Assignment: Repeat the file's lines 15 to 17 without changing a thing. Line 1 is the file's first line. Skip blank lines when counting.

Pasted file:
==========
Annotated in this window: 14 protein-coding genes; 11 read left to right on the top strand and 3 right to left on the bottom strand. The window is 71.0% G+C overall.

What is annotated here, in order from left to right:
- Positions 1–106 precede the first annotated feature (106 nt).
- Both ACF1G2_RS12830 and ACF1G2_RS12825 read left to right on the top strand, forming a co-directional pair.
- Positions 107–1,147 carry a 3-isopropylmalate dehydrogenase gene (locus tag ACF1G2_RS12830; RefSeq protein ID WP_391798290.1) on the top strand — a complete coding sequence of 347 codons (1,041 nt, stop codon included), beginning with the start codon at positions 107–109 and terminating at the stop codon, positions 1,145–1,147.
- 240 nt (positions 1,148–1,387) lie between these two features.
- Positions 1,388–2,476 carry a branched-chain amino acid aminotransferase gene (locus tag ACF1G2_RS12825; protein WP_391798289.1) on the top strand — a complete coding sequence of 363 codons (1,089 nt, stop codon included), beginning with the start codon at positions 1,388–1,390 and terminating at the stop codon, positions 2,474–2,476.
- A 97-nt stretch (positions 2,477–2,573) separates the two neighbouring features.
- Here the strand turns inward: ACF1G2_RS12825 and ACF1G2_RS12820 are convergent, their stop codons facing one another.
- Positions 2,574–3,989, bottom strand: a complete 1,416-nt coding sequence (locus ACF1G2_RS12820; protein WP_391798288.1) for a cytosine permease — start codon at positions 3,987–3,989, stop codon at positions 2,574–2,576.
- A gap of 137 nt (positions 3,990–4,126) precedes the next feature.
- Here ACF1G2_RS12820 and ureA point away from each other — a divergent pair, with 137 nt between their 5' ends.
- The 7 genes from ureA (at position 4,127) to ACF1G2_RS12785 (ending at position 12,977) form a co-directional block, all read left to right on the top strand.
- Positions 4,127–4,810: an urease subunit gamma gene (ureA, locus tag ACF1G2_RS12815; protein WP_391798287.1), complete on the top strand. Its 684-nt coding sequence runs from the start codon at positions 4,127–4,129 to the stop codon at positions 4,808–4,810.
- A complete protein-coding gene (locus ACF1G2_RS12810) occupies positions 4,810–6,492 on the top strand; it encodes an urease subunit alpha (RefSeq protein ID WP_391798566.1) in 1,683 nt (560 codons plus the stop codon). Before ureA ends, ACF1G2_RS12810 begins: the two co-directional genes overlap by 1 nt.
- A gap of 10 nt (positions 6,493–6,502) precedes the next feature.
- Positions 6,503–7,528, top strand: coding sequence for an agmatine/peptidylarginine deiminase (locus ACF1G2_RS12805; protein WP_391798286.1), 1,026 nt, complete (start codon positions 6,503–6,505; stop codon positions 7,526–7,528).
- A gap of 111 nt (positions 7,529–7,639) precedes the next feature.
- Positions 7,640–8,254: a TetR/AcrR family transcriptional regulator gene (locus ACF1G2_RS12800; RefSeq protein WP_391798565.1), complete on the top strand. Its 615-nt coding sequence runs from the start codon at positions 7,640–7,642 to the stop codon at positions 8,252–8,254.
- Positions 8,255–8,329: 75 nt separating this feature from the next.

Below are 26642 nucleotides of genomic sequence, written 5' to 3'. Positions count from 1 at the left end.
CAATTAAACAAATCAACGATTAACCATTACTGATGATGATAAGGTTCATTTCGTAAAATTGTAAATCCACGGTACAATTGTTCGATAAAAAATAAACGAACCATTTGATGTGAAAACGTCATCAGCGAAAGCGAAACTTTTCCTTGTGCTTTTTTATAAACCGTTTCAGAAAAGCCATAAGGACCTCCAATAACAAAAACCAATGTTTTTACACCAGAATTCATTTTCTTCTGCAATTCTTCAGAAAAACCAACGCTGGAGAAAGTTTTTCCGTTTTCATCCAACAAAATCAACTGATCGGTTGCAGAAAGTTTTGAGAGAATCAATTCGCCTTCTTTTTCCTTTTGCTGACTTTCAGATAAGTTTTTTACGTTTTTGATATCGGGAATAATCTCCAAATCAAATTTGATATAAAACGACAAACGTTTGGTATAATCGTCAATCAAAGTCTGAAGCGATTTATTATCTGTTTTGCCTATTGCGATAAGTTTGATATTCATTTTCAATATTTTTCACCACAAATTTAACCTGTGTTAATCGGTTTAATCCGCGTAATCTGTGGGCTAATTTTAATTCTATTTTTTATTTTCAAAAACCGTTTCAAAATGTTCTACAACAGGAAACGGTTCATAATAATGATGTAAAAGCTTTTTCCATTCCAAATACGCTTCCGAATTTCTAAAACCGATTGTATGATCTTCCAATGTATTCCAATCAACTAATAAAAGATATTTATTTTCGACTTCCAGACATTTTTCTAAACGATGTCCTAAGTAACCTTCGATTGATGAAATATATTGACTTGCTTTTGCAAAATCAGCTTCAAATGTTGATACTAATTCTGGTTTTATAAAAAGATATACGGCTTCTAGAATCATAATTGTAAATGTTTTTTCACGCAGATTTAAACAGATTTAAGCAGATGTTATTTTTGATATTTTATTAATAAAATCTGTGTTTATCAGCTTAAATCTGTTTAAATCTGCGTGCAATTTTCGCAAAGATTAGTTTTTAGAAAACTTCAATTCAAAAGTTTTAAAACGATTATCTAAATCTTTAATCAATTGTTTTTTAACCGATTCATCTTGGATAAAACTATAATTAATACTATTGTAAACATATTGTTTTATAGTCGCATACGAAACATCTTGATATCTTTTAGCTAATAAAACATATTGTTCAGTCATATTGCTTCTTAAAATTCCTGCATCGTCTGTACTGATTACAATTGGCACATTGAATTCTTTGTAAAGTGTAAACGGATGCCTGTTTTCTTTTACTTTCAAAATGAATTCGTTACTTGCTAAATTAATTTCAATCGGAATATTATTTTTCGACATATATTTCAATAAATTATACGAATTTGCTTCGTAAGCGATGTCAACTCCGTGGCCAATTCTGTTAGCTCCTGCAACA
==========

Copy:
- A complete protein-coding gene (locus ACF1G2_RS12810) occupies positions 4,810–6,492 on the top strand; it encodes an urease subunit alpha (RefSeq protein ID WP_391798566.1) in 1,683 nt (560 codons plus the stop codon). Before ureA ends, ACF1G2_RS12810 begins: the two co-directional genes overlap by 1 nt.
- A gap of 10 nt (positions 6,493–6,502) precedes the next feature.
- Positions 6,503–7,528, top strand: coding sequence for an agmatine/peptidylarginine deiminase (locus ACF1G2_RS12805; protein WP_391798286.1), 1,026 nt, complete (start codon positions 6,503–6,505; stop codon positions 7,526–7,528).